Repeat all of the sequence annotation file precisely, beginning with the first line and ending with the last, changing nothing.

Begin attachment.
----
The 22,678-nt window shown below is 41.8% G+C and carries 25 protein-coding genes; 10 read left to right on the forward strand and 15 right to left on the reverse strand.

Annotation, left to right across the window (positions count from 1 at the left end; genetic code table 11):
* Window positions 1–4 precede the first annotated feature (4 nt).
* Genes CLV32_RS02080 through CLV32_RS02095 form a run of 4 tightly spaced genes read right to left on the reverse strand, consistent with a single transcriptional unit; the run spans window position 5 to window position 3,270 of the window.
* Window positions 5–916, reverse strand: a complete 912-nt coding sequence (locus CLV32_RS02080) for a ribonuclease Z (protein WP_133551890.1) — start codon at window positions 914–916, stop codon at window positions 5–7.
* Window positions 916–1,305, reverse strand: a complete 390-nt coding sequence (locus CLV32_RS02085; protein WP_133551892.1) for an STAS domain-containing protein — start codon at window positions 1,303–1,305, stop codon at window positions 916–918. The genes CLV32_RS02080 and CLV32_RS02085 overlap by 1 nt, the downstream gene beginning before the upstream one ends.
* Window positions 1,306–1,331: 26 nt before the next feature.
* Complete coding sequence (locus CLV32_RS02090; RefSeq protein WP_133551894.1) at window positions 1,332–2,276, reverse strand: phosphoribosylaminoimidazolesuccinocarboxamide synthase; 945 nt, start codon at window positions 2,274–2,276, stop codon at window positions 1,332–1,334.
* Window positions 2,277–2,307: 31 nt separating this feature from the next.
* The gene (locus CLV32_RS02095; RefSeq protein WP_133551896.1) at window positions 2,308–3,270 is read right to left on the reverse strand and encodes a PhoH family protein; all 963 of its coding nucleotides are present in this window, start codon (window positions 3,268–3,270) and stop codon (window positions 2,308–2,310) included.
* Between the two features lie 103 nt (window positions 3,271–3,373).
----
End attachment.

The 22,678-nt window shown below is 41.8% G+C and carries 25 protein-coding genes; 10 read left to right on the forward strand and 15 right to left on the reverse strand.

Annotation, left to right across the window (positions count from 1 at the left end; genetic code table 11):
* Window positions 1–4 precede the first annotated feature (4 nt).
* Genes CLV32_RS02080 through CLV32_RS02095 form a run of 4 tightly spaced genes read right to left on the reverse strand, consistent with a single transcriptional unit; the run spans window position 5 to window position 3,270 of the window.
* Window positions 5–916, reverse strand: a complete 912-nt coding sequence (locus CLV32_RS02080) for a ribonuclease Z (protein WP_133551890.1) — start codon at window positions 914–916, stop codon at window positions 5–7.
* Window positions 916–1,305, reverse strand: a complete 390-nt coding sequence (locus CLV32_RS02085; protein WP_133551892.1) for an STAS domain-containing protein — start codon at window positions 1,303–1,305, stop codon at window positions 916–918. The genes CLV32_RS02080 and CLV32_RS02085 overlap by 1 nt, the downstream gene beginning before the upstream one ends.
* Window positions 1,306–1,331: 26 nt before the next feature.
* Complete coding sequence (locus CLV32_RS02090; RefSeq protein WP_133551894.1) at window positions 1,332–2,276, reverse strand: phosphoribosylaminoimidazolesuccinocarboxamide synthase; 945 nt, start codon at window positions 2,274–2,276, stop codon at window positions 1,332–1,334.
* Window positions 2,277–2,307: 31 nt separating this feature from the next.
* The gene (locus CLV32_RS02095; RefSeq protein WP_133551896.1) at window positions 2,308–3,270 is read right to left on the reverse strand and encodes a PhoH family protein; all 963 of its coding nucleotides are present in this window, start codon (window positions 3,268–3,270) and stop codon (window positions 2,308–2,310) included.
* Between the two features lie 103 nt (window positions 3,271–3,373).